Although silver appears to be moving, primarily in an upward trajectory, in step with gold, it's also showing signs of independent growth in demand, reported the Wall Street Journal’s MarketWatch.

“Silver isn’t just tracking gold, it's breaking some ground of its own,” wrote MarketWatch’s Myra P. Saefong, “at least when it comes to holdings in exchange-traded funds and demand for silver coins.

The silver precious metal is up 10 percent in 2014 and gained 11 percent in the last month. Meanwhile, gold is up 11 percent year to date and up seven percent over the last month.

“Silver is finding its own support independent of gold due to strong buying from China and India and an increase in industrial production of electronics,” including smartphones, said Paul Mladjenovic, who wrote the book Precious Metals Investing For Dummies.

Mladjenovic agreed that silver does typically move in sync with gold futures and that given the white metal’s smaller market, those moves may sometimes appear exaggerated. But he cautioned that there is more going on in the marketplace today.

Silver mining was disrupted and frequently halted over the last six months, as the cost to extract it became greater than its market value. Many analysts say that cost to extract silver is around $20 per ounce. When the price dropped below that figure, many mines were forced to close, reducing the new silver that is being released into the market today.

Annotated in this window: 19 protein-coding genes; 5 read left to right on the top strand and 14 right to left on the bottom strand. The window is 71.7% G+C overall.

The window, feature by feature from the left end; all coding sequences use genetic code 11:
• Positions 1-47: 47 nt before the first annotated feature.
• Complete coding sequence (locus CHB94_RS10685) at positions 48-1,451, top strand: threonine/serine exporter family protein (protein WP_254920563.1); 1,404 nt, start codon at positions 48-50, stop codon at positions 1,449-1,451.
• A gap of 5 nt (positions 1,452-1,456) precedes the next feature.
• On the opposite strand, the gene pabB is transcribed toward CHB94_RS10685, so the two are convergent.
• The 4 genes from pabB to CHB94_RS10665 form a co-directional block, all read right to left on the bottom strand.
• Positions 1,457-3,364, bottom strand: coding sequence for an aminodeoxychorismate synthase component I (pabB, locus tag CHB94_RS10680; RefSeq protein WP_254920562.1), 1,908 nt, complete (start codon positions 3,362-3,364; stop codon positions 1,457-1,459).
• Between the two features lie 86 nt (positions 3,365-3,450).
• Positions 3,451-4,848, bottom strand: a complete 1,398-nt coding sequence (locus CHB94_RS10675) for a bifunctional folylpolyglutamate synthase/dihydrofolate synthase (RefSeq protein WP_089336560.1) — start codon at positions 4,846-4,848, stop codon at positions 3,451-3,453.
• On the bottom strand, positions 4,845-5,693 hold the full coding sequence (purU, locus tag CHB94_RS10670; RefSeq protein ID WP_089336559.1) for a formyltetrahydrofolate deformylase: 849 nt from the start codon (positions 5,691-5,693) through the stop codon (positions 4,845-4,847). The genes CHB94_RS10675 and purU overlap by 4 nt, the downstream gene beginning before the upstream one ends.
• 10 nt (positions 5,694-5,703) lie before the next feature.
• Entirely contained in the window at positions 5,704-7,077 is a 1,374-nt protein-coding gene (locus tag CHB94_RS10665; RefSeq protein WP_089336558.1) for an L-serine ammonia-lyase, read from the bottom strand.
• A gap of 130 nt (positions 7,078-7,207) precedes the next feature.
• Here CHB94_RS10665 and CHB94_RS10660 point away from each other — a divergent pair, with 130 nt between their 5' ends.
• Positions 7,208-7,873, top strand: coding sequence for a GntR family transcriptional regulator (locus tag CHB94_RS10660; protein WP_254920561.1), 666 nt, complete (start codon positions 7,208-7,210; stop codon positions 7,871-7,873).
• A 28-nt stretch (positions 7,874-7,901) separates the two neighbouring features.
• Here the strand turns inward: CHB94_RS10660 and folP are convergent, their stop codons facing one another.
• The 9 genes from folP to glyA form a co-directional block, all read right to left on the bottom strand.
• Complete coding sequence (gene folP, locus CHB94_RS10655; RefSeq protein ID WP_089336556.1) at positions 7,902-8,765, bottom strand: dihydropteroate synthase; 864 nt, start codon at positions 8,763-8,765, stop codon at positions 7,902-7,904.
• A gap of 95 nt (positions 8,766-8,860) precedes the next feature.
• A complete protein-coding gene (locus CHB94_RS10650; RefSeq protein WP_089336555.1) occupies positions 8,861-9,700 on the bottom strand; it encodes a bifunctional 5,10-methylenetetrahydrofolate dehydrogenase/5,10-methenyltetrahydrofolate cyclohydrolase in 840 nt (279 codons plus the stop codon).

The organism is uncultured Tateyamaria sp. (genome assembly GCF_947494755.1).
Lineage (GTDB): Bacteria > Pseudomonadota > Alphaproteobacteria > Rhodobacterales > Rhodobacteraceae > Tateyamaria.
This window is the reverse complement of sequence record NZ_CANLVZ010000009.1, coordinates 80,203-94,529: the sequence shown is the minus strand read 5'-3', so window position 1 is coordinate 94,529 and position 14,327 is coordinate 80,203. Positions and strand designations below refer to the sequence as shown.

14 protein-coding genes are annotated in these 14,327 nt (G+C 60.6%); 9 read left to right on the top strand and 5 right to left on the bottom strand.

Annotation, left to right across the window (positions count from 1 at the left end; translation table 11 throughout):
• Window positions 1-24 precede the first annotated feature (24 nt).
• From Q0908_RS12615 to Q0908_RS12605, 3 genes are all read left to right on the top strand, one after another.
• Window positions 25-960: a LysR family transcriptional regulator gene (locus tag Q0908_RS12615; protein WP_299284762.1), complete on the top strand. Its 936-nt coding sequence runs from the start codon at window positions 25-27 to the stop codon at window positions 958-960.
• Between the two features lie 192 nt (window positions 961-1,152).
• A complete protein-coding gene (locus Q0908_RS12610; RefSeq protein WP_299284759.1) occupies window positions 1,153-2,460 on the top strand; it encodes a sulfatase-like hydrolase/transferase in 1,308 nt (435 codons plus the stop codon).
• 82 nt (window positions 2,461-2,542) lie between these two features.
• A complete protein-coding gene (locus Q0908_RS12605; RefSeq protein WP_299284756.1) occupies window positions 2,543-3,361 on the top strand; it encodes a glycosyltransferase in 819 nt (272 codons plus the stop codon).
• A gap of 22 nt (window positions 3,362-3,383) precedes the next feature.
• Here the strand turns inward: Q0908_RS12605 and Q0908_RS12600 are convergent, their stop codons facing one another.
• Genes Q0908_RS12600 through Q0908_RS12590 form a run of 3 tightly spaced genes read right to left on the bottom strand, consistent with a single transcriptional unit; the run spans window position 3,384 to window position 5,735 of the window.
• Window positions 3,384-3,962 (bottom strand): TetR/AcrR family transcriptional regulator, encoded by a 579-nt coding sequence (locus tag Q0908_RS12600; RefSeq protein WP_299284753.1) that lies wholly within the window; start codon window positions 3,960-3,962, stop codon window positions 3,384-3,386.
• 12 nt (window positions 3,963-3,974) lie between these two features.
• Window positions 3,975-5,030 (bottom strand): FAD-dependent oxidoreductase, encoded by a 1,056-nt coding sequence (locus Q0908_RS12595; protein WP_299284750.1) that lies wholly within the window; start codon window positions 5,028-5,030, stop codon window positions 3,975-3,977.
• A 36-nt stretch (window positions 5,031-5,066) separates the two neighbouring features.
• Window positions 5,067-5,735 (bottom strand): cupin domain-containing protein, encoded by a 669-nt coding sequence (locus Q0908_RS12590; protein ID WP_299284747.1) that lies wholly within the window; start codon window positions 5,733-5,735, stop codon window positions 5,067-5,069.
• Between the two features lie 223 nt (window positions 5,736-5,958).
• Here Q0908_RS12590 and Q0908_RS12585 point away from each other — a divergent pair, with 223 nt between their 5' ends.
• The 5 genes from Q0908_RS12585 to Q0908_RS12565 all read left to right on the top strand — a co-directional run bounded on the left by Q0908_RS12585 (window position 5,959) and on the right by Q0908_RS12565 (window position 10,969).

“Rising demand and shaky supply bode well for a silver rally,” said Mladjenovic.

Meanwhile, the sale of American Eagle silver bullion coins to authorized purchasers quadrupled to about 42.7 million ounces last year from around 9.9 million ounces in 2007.

“The U.S. Mint has been and is still allocating their production of silver American Eagles to authorized purchasers as the Mint is not able to meet demand,” said Michael Haynes, a chief executive officer at online precious-metals dealer APMEX Inc., which is one of the Mint’s authorized purchasers.

Mint spokesman Michael White told MarketWatch this week that “the investment required to establish additional capacity requires careful financial analysis, and the demand from global mints did not exist throughout the early part of the last decade.”

Mladjenovic told MarketWatch that he expects a “good rally for silver” this year, with prices heading north of $30 by fall 2014, with an “outside chance” of $40. “Don’t be surprised if silver is in triple digits by 2016,” he said.

Click here to read the full story at the Wall Street Journal’s MarketWatch.